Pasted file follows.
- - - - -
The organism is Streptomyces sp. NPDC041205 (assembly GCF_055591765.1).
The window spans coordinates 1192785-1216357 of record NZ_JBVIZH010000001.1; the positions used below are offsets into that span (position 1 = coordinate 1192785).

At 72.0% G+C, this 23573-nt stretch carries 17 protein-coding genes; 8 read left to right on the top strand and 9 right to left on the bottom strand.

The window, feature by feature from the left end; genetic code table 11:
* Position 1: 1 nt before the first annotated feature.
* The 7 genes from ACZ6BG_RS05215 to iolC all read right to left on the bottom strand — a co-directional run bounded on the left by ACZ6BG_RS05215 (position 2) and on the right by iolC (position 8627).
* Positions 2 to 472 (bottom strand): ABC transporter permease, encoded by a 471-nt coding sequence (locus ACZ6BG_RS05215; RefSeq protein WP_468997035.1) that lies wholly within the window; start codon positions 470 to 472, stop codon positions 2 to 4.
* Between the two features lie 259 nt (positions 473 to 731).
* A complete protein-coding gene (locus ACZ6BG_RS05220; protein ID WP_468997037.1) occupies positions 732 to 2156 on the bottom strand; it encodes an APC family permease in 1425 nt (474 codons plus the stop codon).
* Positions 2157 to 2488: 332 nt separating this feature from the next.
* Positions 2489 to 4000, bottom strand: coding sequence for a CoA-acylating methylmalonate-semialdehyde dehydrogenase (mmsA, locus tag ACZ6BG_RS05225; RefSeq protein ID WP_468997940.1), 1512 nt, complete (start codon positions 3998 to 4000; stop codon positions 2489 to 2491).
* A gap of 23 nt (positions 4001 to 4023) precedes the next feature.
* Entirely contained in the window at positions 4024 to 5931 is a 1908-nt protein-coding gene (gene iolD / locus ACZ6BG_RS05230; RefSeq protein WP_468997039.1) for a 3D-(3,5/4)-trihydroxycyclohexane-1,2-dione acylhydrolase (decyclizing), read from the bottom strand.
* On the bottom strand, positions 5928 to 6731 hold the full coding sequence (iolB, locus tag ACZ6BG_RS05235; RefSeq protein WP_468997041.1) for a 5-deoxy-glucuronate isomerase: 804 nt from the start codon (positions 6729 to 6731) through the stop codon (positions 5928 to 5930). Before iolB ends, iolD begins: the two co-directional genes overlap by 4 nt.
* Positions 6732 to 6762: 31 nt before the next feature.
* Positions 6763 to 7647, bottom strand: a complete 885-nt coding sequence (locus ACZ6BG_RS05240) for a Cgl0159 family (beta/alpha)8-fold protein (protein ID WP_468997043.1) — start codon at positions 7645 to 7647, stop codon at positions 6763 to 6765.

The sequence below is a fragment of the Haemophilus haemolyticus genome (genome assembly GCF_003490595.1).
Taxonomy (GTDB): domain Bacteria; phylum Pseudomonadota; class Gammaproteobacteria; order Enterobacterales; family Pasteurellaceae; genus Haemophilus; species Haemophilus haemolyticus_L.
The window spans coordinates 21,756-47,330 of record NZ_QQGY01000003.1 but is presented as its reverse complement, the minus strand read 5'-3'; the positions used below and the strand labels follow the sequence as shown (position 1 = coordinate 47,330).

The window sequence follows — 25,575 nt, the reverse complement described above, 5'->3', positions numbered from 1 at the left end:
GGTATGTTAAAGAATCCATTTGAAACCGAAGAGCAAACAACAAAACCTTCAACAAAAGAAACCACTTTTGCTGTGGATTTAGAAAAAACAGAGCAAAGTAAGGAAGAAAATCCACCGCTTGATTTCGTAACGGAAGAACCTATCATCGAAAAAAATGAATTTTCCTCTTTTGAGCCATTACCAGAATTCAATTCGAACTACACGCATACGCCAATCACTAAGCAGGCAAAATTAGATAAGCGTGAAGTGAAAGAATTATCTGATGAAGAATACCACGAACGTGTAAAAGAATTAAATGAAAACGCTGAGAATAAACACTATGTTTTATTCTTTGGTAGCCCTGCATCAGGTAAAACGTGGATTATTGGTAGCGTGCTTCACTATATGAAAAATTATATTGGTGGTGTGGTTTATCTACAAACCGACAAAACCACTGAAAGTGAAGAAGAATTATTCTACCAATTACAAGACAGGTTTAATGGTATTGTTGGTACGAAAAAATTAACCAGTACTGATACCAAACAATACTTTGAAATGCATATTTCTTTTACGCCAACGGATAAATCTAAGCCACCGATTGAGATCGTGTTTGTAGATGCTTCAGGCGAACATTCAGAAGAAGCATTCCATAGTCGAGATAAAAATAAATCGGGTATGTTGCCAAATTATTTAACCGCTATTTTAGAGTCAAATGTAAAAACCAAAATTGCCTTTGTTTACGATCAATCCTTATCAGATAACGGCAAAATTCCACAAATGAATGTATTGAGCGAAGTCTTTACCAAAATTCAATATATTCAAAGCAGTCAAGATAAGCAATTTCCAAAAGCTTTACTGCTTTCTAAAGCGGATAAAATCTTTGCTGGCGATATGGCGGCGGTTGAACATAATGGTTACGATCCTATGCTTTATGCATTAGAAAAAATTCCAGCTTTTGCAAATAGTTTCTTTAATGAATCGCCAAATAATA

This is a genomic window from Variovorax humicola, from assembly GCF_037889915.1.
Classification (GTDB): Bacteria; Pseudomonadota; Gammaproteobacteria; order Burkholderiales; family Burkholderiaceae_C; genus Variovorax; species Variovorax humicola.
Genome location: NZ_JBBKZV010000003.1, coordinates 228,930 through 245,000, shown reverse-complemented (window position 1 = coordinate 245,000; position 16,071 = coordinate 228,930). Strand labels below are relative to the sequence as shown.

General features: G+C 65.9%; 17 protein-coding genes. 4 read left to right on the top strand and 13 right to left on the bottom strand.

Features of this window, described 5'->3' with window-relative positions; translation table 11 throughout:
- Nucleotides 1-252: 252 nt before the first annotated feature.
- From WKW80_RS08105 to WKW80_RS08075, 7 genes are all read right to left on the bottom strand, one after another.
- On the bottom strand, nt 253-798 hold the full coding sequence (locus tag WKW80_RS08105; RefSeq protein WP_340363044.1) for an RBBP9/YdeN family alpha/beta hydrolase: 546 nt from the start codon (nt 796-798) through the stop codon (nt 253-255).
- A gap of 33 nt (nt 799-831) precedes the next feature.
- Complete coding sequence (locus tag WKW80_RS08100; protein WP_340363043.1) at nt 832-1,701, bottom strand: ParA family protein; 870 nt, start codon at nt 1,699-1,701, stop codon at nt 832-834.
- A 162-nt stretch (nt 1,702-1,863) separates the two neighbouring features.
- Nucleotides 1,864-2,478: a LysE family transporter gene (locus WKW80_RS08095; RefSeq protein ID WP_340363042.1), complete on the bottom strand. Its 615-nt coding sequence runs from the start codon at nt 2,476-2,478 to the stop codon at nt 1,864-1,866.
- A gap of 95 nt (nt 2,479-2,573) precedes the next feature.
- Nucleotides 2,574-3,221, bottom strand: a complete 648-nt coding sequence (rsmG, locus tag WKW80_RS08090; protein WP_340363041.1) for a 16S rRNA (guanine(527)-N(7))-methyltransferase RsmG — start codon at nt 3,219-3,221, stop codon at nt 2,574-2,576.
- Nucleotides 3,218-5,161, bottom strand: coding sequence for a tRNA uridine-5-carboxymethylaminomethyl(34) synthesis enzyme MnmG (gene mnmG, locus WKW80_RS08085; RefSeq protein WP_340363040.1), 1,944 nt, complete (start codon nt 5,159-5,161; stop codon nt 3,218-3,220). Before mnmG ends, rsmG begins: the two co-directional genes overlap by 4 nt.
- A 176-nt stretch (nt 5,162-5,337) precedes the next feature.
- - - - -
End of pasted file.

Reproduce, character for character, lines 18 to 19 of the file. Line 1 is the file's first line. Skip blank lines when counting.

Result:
Taxonomy (GTDB): domain Bacteria; phylum Pseudomonadota; class Gammaproteobacteria; order Enterobacterales; family Pasteurellaceae; genus Haemophilus; species Haemophilus haemolyticus_L.
The window spans coordinates 21,756-47,330 of record NZ_QQGY01000003.1 but is presented as its reverse complement, the minus strand read 5'-3'; the positions used below and the strand labels follow the sequence as shown (position 1 = coordinate 47,330).